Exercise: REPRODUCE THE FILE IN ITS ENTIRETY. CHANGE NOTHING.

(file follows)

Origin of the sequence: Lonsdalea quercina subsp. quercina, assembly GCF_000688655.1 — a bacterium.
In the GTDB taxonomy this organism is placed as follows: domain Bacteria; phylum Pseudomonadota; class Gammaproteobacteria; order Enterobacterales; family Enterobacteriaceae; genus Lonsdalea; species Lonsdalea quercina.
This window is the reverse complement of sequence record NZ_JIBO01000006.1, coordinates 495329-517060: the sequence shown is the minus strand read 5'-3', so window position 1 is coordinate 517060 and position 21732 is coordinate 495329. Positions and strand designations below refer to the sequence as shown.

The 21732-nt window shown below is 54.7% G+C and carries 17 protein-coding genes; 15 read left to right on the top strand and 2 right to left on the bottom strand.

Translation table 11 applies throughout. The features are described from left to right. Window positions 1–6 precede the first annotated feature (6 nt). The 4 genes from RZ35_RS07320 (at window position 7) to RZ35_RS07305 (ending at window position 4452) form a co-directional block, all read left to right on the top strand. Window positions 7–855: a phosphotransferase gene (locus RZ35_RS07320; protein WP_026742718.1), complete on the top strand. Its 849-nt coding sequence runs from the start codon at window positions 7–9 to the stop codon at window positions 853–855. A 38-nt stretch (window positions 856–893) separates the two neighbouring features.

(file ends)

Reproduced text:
Origin of the sequence: Lonsdalea quercina subsp. quercina, assembly GCF_000688655.1 — a bacterium.
In the GTDB taxonomy this organism is placed as follows: domain Bacteria; phylum Pseudomonadota; class Gammaproteobacteria; order Enterobacterales; family Enterobacteriaceae; genus Lonsdalea; species Lonsdalea quercina.
This window is the reverse complement of sequence record NZ_JIBO01000006.1, coordinates 495329-517060: the sequence shown is the minus strand read 5'-3', so window position 1 is coordinate 517060 and position 21732 is coordinate 495329. Positions and strand designations below refer to the sequence as shown.

The 21732-nt window shown below is 54.7% G+C and carries 17 protein-coding genes; 15 read left to right on the top strand and 2 right to left on the bottom strand.

Translation table 11 applies throughout. The features are described from left to right. Window positions 1–6 precede the first annotated feature (6 nt). The 4 genes from RZ35_RS07320 (at window position 7) to RZ35_RS07305 (ending at window position 4452) form a co-directional block, all read left to right on the top strand. Window positions 7–855: a phosphotransferase gene (locus RZ35_RS07320; protein WP_026742718.1), complete on the top strand. Its 849-nt coding sequence runs from the start codon at window positions 7–9 to the stop codon at window positions 853–855. A 38-nt stretch (window positions 856–893) separates the two neighbouring features.